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He gets lots of foreign visitors to the cellar, many of whom, especially the Scandinavians, considered Kadarka something really special and interesting. They particularly liked the light, elegant fruity versions. He feels that this is something that we should pursue. He’d like to create some new traditions with Kadarka on 15 March, to organise events around the variety, perhaps with open cellars and workshops.

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We started the tradition this year with a press tasting. Two winemakers from Szekszárd and Hájos-Baja, both strongholds of the variety, presented three wines each and then we tasted an additional flight of ten Kadarkas blind.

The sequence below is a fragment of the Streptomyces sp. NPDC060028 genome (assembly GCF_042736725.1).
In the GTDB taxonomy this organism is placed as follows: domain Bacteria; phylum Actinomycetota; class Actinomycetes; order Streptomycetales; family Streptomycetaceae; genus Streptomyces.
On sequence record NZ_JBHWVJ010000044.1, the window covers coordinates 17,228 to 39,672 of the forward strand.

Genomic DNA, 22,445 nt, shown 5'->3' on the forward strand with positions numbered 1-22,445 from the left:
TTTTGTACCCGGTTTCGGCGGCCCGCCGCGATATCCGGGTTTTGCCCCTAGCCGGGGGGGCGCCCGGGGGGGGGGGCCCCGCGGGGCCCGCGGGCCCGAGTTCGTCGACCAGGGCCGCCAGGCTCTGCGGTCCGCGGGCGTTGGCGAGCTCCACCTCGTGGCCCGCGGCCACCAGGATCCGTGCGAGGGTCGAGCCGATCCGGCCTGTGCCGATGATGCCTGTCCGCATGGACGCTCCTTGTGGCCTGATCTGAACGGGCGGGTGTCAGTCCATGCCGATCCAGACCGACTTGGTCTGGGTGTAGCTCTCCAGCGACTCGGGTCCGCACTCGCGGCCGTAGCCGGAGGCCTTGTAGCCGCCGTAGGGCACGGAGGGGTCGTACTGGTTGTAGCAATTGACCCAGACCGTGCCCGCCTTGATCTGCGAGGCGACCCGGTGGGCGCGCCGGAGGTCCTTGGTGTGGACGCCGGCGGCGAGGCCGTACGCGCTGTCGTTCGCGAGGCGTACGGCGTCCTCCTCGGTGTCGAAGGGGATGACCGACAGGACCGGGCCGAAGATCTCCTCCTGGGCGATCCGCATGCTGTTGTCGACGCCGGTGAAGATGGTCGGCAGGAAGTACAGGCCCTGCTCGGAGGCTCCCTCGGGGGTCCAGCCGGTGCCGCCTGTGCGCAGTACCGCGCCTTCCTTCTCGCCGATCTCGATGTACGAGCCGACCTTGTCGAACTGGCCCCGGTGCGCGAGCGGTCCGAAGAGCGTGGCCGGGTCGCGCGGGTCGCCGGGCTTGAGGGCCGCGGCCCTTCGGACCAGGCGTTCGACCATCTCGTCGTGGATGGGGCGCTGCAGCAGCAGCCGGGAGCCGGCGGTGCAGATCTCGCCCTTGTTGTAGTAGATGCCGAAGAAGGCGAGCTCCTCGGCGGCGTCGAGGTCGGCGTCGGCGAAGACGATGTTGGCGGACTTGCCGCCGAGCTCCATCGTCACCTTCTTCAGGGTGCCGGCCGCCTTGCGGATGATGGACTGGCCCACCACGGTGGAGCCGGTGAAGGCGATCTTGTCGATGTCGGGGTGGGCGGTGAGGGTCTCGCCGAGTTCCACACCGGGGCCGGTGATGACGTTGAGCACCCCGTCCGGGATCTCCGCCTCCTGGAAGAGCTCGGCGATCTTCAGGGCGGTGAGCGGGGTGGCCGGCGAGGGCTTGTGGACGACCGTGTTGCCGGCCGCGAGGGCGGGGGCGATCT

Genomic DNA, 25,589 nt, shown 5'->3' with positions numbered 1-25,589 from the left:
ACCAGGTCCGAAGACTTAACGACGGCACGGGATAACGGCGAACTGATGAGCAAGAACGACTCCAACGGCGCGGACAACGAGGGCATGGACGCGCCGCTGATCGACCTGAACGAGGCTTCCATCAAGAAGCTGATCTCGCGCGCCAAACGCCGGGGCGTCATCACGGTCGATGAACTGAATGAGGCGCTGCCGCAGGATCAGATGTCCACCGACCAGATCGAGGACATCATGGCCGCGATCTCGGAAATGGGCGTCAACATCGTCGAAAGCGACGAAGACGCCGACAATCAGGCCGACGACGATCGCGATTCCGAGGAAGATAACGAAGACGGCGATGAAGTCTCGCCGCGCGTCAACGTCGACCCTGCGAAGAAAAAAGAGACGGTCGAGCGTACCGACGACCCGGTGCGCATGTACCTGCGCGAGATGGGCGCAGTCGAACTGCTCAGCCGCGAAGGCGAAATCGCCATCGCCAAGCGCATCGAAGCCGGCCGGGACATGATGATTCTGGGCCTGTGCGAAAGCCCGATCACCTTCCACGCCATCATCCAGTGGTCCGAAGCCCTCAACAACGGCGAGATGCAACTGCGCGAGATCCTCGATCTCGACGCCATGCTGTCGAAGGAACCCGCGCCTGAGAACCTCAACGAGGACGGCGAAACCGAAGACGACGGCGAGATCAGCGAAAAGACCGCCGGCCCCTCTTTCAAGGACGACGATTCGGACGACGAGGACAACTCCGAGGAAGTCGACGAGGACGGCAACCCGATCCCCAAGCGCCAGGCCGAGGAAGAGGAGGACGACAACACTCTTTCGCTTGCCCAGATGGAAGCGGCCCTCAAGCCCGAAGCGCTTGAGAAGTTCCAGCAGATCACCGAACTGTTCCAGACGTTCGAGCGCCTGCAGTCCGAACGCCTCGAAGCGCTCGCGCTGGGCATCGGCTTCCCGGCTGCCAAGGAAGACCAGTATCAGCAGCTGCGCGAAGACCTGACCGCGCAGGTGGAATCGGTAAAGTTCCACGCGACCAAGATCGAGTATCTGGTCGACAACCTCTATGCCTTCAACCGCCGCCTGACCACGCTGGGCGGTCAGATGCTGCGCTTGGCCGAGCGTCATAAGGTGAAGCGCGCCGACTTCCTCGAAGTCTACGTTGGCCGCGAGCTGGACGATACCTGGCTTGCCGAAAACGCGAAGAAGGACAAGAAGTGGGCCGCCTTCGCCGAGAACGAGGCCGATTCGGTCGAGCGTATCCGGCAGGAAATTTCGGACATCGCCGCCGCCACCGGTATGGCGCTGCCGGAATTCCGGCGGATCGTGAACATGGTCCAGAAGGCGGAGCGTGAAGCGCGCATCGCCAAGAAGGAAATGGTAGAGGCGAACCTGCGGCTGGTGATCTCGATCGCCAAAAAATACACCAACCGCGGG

Sziegl Családi Pince

Balázs Sziegl, presented three of his wines and told us something of his background and philosophy.

His is a classic family winery based in the Hájos-Pincefalu – a village full of traditional old cellars – although he also has plots in three other villages. Kadarka is very close to his heart, he says, as their first place was in Kadarka utca and he also wrote his university thesis on Kadarka. This area was traditionally a Kadarka production area in the past, before the post-war planned economy put paid to it. In the sixties, pretty much everything ended up in state hands, which nearly led to the death of Kadarka. Previously around two-thirds of Hungary’s black wine grapes were actually Kadarka; it’s now less than 1%. Fussy thin-skinned Kadarka naturally didn’t react well to efforts to train it high and try to make it produce high yields.